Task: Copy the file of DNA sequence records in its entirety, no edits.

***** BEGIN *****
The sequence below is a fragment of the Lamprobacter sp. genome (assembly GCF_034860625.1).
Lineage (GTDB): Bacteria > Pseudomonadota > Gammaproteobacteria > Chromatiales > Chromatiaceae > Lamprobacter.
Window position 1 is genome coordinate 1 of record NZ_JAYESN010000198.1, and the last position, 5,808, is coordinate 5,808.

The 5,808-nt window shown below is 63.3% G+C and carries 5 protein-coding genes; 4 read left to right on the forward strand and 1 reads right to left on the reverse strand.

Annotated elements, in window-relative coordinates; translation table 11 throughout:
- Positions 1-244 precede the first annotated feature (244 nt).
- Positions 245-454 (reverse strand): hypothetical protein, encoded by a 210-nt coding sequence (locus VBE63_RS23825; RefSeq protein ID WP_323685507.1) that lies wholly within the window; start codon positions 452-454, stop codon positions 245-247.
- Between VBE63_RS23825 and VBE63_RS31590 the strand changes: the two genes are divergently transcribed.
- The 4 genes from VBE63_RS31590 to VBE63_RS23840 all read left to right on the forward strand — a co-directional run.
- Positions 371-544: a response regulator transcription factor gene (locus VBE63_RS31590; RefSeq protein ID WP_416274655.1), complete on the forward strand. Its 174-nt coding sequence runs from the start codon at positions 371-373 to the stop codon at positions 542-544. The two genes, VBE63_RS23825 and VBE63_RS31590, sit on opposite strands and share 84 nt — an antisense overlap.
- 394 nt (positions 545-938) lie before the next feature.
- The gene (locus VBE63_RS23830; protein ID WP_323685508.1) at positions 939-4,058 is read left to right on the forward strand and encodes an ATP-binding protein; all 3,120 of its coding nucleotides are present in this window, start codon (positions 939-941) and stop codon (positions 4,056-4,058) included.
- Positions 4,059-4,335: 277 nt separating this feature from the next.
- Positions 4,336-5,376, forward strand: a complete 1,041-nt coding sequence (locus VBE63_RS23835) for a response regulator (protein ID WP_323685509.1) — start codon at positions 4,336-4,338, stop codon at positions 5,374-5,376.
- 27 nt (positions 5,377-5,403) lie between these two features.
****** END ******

The sequence below is a fragment of the Lamprobacter sp. genome (assembly GCF_034860625.1).
Lineage (GTDB): Bacteria > Pseudomonadota > Gammaproteobacteria > Chromatiales > Chromatiaceae > Lamprobacter.
Window position 1 is genome coordinate 1 of record NZ_JAYESN010000198.1, and the last position, 5,808, is coordinate 5,808.

The 5,808-nt window shown below is 63.3% G+C and carries 5 protein-coding genes; 4 read left to right on the forward strand and 1 reads right to left on the reverse strand.

Annotated elements, in window-relative coordinates; translation table 11 throughout:
- Positions 1-244 precede the first annotated feature (244 nt).
- Positions 245-454 (reverse strand): hypothetical protein, encoded by a 210-nt coding sequence (locus VBE63_RS23825; RefSeq protein ID WP_323685507.1) that lies wholly within the window; start codon positions 452-454, stop codon positions 245-247.
- Between VBE63_RS23825 and VBE63_RS31590 the strand changes: the two genes are divergently transcribed.
- The 4 genes from VBE63_RS31590 to VBE63_RS23840 all read left to right on the forward strand — a co-directional run.
- Positions 371-544: a response regulator transcription factor gene (locus VBE63_RS31590; RefSeq protein ID WP_416274655.1), complete on the forward strand. Its 174-nt coding sequence runs from the start codon at positions 371-373 to the stop codon at positions 542-544. The two genes, VBE63_RS23825 and VBE63_RS31590, sit on opposite strands and share 84 nt — an antisense overlap.
- 394 nt (positions 545-938) lie before the next feature.
- The gene (locus VBE63_RS23830; protein ID WP_323685508.1) at positions 939-4,058 is read left to right on the forward strand and encodes an ATP-binding protein; all 3,120 of its coding nucleotides are present in this window, start codon (positions 939-941) and stop codon (positions 4,056-4,058) included.
- Positions 4,059-4,335: 277 nt separating this feature from the next.
- Positions 4,336-5,376, forward strand: a complete 1,041-nt coding sequence (locus VBE63_RS23835) for a response regulator (protein ID WP_323685509.1) — start codon at positions 4,336-4,338, stop codon at positions 5,374-5,376.
- 27 nt (positions 5,377-5,403) lie between these two features.